If you ever thought that the kiss from your dog was originating from a mouth that was pristine clean, nothing could be further from the truth. In fact, our pet’s mouths are full of bacteria…Gross! As our pets can’t brush their own teeth, tartar can accumulate quite quickly. Other than the bad breath and risk of mouth inflammation and infection, the problem of significant dental disease is potentially far worse than merely affecting their mouth. Bacteria from the mouth are picked up by the bloodstream spread all over the rest of the body setting up residence in the heart, liver, kidneys and other key organs. The result is the development of heart disease and other organ dysfunctions.
Without proper care, the mouth literally becomes a breeding ground for a variety of flora and fauna that puts the entire body at risk. So, knowing this, what can we do to help our pets maintain a healthy mouth?
- Start Young: When you first bring home your new puppy or kitten, spend a few short minutes a day, multiple times, looking in their ears, eyes, handling their feet and specifically opening mouths gently. Move your index finger inside much like a toothbrush, covering the gums and moving around the teeth. It’s important to not be too obtrusive or forceful but doing these things daily or a few times a week will get them used to being handled, especially around the mouth. Tip: Dab a little pet toothpaste or pet safe (xylitol free) peanut butter on your finger to make it a tasty and positive experience!
- Pick a Brush & Paste: The next stage is getting them used to either an appropriately sized pet brush or finger brush. Make sure you pick the appropriate size toothbrush for your pet. Cats usually like something softer and smaller like a baby toothbrush or finger brush. Pet toothpaste comes in a variety of flavours, and it’s best to use one your pet really likes or else it won’t be very rewarding for pet or owner! Tip: DO NOT use human toothpaste, as the ingredients are toxic to pets.
- Do a Tooth Check: If you notice any extra, broken, cracked or twisted teeth, it is important to discuss their possible removal with your veterinarian. These teeth will have to be monitored for their effect on any other teeth or gums and checked for any infections. These “problem teeth” have the potential to become a major challenge to maintaining a healthy mouth and might have to be removed as a preventive measure.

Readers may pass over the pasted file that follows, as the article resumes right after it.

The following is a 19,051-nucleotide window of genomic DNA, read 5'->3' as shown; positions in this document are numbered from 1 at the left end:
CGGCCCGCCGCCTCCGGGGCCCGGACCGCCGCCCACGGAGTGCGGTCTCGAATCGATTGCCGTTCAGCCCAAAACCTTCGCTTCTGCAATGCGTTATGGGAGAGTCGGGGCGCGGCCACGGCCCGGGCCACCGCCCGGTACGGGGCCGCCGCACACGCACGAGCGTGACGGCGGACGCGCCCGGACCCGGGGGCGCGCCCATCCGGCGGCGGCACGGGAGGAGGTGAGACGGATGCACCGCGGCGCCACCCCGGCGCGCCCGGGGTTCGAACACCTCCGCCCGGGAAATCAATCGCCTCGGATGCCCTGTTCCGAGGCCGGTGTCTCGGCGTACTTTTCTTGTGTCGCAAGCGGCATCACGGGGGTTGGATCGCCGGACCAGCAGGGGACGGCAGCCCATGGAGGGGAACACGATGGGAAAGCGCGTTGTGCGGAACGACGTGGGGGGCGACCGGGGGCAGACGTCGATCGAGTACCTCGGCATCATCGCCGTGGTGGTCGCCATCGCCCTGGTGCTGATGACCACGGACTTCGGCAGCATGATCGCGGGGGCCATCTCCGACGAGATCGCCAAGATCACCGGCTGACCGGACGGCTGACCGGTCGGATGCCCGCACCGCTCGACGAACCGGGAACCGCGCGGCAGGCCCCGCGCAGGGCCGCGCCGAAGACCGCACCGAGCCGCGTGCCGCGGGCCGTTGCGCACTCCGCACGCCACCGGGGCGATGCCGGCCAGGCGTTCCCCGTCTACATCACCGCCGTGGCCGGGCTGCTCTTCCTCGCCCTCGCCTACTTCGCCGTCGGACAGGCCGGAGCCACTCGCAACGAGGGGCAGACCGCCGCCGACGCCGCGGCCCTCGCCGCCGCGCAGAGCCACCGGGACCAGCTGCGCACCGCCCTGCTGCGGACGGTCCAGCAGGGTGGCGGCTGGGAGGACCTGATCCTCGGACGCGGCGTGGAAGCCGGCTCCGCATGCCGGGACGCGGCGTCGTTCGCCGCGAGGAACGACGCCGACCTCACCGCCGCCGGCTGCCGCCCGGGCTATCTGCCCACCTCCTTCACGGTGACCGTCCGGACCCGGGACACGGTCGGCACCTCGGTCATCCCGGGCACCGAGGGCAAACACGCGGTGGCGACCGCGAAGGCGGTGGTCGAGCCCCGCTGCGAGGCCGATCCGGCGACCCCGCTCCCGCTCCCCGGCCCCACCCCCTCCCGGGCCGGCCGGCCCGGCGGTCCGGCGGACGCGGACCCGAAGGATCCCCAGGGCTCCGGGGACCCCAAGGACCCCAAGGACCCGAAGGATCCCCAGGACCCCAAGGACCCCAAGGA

- Set a Routine: In order to be effective, brushing your pet’s teeth needs to be done daily. It only takes a few minutes and takes about the same amount of effort as doing a young child’s teeth and equally as important. Unfortunately, doing it once a week has little benefit. Tip: Put it on your daily calendar or to do list to ensure accountability for getting it done.
- Get Help: Okay, brushing isn’t for your pet! Lucky for you, there are plenty of dental diets & chews, water additives, gels and sprays, and even chew toys to help fight in the never-ending tartar and plaque battle! Dental diets are manufactured to be mildly abrasive to the teeth on all surfaces and are very effective in helping to prevent tartar build-up. Numerous toys are also available to encourage a healthy chewing action which will also help in keeping the teeth clean. Tip: Be sure to pick products that have been clinically proven to be effective and safe for pets!
Remember, a healthy mouth is a happy mouth. Make dental cleaning a fun and positive experience! Also, make sure your pet is visiting their veterinarian on a regular basis for the opportunity to have their entire mouth checked, not just for tartar, but also for anything unusual – like possible growths. If you see your pet either pawing at its mouth or avoiding wanting to eat or chew, this could be an indication to a much more serious problem.